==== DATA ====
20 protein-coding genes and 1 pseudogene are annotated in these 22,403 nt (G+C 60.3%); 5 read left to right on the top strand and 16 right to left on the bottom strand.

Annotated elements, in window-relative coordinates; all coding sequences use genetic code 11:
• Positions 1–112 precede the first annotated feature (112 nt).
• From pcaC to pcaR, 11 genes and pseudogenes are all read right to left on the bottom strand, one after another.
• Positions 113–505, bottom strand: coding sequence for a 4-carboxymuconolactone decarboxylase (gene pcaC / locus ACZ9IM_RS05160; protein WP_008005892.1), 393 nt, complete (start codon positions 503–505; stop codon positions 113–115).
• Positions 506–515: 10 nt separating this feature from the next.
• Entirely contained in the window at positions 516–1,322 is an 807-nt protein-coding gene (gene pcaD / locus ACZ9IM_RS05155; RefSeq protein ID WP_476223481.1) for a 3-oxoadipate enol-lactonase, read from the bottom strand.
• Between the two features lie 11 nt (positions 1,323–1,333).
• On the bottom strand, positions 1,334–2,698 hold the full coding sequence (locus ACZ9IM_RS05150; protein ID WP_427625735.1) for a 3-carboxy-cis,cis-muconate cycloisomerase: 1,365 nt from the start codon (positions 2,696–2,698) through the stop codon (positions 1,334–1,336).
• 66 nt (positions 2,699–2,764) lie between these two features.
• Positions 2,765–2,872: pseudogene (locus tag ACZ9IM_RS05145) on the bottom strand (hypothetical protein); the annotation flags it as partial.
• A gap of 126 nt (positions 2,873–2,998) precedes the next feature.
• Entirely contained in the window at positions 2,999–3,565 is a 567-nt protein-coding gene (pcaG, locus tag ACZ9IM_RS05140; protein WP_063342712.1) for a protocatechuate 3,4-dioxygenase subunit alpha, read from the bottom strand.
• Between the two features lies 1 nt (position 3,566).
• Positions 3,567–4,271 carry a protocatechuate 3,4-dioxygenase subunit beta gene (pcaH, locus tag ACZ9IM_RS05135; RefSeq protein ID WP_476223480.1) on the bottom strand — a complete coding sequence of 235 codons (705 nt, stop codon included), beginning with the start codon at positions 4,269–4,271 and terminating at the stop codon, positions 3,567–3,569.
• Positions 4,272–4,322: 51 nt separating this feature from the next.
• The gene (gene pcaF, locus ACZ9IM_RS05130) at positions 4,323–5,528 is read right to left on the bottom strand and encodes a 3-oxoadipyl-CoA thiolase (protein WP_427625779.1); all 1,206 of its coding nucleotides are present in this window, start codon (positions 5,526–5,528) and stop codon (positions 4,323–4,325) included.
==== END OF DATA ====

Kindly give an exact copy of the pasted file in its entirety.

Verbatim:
20 protein-coding genes and 1 pseudogene are annotated in these 22,403 nt (G+C 60.3%); 5 read left to right on the top strand and 16 right to left on the bottom strand.

Annotated elements, in window-relative coordinates; all coding sequences use genetic code 11:
• Positions 1–112 precede the first annotated feature (112 nt).
• From pcaC to pcaR, 11 genes and pseudogenes are all read right to left on the bottom strand, one after another.
• Positions 113–505, bottom strand: coding sequence for a 4-carboxymuconolactone decarboxylase (gene pcaC / locus ACZ9IM_RS05160; protein WP_008005892.1), 393 nt, complete (start codon positions 503–505; stop codon positions 113–115).
• Positions 506–515: 10 nt separating this feature from the next.
• Entirely contained in the window at positions 516–1,322 is an 807-nt protein-coding gene (gene pcaD / locus ACZ9IM_RS05155; RefSeq protein ID WP_476223481.1) for a 3-oxoadipate enol-lactonase, read from the bottom strand.
• Between the two features lie 11 nt (positions 1,323–1,333).
• On the bottom strand, positions 1,334–2,698 hold the full coding sequence (locus ACZ9IM_RS05150; protein ID WP_427625735.1) for a 3-carboxy-cis,cis-muconate cycloisomerase: 1,365 nt from the start codon (positions 2,696–2,698) through the stop codon (positions 1,334–1,336).
• 66 nt (positions 2,699–2,764) lie between these two features.
• Positions 2,765–2,872: pseudogene (locus tag ACZ9IM_RS05145) on the bottom strand (hypothetical protein); the annotation flags it as partial.
• A gap of 126 nt (positions 2,873–2,998) precedes the next feature.
• Entirely contained in the window at positions 2,999–3,565 is a 567-nt protein-coding gene (pcaG, locus tag ACZ9IM_RS05140; protein WP_063342712.1) for a protocatechuate 3,4-dioxygenase subunit alpha, read from the bottom strand.
• Between the two features lies 1 nt (position 3,566).
• Positions 3,567–4,271 carry a protocatechuate 3,4-dioxygenase subunit beta gene (pcaH, locus tag ACZ9IM_RS05135; RefSeq protein ID WP_476223480.1) on the bottom strand — a complete coding sequence of 235 codons (705 nt, stop codon included), beginning with the start codon at positions 4,269–4,271 and terminating at the stop codon, positions 3,567–3,569.
• Positions 4,272–4,322: 51 nt separating this feature from the next.
• The gene (gene pcaF, locus ACZ9IM_RS05130) at positions 4,323–5,528 is read right to left on the bottom strand and encodes a 3-oxoadipyl-CoA thiolase (protein WP_427625779.1); all 1,206 of its coding nucleotides are present in this window, start codon (positions 5,526–5,528) and stop codon (positions 4,323–4,325) included.